'We will set up as many tents as needed to treat children in need'

Médecins Sans Frontières (MSF) is working in Madaoua, a small town in the centre of Niger, to prevent and treat child malnutrition. MSF supports several health centres in the district where outpatient treatment to children suffering from severe acute malnutrition is offered and works in the Madaoua hospital where malnourished children suffering from complications are admitted. Pascual Caballero is an MSF paediatrician who has just arrived in Madaoua. Since 5 July, the Madaoua hospital has become Pascual’s second home. He talks about his experience in this interview.  

What did you come across when you arrived in Madaoua?

I came across a national hospital with very few resources. MSF is in charge of paediatrics and an intensive feeding centre for malnourished children. These children are suffering from some other complications and are admitted due to their fragile condition. I came across a very high demand for care for these children.

Can you describe you work for the next few months?

My job is to improve the quality of the care provided by the national medical team in the hospital. Right now we have six young general practitioners from Niger. They have to cover all the shifts to be able to provide care to the 300 children admitted 24 hours a day. We are recruiting more national doctors but it is not easy as there are not many in the country. I have to train these doctors in paediatrics, build up their technical capacities and support them while we get more staff.

What is the situation now?

An emergency is in the making as severe acute malnutrition as well as malaria cases are increasing. Currently there are 300 children admitted and the number is on the rise. Last week, we admitted between 50 and 80 children every day. Around 35 per cent of them were admitted in the intensive feeding centre and the rest, in the paediatric ward, most of them due to malaria. For this reason, we are adjusting our capacity to the needs. This week the logistical team set up the tents and we have already put dozens of children there. We still need to set up more tents. We will set up as many tents as needed to treat children in need.

What are the main pathologies treated?

Most children admitted to the hospital suffer from severe acute malnutrition associated with pneumonia, gastroenteritis, intestinal parasites, anaemia, skin lesions, and so on. Moreover we also have to deal with many bacterial meningitis cases during the dry season and malaria during the rainy season, which is starting now.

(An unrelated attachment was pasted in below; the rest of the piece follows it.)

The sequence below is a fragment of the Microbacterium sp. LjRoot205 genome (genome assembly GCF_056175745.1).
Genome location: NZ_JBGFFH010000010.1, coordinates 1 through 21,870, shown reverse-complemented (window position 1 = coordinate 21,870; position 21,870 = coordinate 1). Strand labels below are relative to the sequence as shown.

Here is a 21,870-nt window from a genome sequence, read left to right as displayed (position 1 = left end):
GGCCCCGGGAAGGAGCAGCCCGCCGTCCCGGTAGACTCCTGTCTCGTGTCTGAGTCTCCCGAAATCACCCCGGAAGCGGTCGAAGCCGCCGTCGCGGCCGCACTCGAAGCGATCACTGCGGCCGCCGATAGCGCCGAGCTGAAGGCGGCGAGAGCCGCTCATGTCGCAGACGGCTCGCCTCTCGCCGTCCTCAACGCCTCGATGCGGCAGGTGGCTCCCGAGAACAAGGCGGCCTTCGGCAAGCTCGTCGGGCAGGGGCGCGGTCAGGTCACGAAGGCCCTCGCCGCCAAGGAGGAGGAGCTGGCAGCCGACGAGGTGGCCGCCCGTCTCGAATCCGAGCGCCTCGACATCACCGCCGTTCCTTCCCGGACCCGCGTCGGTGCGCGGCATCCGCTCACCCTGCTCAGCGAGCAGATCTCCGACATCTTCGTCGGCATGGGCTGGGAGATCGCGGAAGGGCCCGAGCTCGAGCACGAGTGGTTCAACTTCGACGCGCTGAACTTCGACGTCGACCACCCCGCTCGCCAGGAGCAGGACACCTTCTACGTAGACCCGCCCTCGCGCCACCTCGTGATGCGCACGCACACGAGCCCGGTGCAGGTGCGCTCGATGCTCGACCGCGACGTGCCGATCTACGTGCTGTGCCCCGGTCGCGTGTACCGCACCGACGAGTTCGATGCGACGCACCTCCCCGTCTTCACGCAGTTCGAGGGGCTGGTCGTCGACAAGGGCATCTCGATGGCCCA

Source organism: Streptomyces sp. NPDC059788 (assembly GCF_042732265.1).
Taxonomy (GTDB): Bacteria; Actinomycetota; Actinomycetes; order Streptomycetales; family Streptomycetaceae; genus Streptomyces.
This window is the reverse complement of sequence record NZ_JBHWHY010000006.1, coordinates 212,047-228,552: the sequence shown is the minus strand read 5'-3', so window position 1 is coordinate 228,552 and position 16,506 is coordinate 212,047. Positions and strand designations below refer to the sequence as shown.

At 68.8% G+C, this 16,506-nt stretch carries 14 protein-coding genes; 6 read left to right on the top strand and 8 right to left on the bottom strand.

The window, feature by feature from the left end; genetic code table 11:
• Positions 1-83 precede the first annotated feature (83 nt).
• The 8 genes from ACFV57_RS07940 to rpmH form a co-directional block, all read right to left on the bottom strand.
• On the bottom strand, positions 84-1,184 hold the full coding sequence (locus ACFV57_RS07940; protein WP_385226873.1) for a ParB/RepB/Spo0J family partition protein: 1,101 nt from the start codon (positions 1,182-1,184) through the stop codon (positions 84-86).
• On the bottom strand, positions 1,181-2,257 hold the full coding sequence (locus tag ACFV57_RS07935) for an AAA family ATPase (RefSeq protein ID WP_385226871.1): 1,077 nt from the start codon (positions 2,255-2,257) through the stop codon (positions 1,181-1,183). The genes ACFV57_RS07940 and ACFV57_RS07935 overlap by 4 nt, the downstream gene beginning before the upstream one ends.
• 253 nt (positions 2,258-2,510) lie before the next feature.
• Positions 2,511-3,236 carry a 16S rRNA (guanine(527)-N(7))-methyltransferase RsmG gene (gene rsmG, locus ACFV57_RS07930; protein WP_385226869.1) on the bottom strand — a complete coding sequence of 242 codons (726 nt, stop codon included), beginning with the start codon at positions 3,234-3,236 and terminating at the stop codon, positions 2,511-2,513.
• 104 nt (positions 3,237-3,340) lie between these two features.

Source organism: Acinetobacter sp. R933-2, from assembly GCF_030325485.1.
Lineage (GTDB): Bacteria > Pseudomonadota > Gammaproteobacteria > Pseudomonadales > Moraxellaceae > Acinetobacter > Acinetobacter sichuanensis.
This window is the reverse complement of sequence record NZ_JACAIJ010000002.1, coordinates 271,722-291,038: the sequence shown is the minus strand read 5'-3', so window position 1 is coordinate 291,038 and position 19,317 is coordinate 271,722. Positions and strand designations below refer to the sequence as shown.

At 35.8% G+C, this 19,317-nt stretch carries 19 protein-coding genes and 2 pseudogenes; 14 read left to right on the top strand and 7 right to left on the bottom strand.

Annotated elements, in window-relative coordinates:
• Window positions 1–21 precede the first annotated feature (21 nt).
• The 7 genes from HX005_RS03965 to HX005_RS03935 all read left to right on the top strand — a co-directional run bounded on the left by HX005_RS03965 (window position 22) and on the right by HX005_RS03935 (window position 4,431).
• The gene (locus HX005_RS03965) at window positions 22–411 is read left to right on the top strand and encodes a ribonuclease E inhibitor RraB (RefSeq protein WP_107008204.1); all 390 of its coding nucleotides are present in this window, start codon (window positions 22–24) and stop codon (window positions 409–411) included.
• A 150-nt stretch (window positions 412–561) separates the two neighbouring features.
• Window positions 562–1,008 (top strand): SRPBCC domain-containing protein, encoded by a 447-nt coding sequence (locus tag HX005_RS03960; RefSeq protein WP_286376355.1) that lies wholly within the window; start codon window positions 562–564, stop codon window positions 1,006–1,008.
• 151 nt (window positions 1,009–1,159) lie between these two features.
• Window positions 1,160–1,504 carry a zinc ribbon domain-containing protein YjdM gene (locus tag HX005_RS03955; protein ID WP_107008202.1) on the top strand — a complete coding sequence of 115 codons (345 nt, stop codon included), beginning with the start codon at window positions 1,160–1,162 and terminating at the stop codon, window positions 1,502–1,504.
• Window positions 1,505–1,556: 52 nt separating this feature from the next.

What is the most difficult part of your work now?

Knowing that Niger is a country with very few resources and that MSF has a limited action capacity. As a doctor you treat a child suffering from diarrhoea but then he returns home and there is no drinking water available. The family lives on a subsistence from their agricultural activities, which depends on the presence or absence of rain. I have to accept that the social and economic conditions in this country make a mid and long term approach difficult. In this state of affairs, MSF adopts a medical emergency approach trying to address the most basic needs of most of the children in the area.  

What are the challenges for the coming months?

Despite the difficulties we are facing, the work is paying off. The entire team strives to identify the different health problems of this population and work to resolve them. In the coming weeks, we are going to inform the population about malaria prevention and give early treatment to patients in order to decrease the impact of the epidemic. And in the long term, we want to train local doctors in paediatric knowledge and increase the quality of care and the access to healthcare for this population.

In Niger, MSF is currently running nutritional programmes in Madaoua, Bouza, Dakoro, Guidan Roumdji, Madarounfa, Magaria and Zinder. Since the beginningt of 2012, MSF has treated more than 49,000 malnourished children in the country.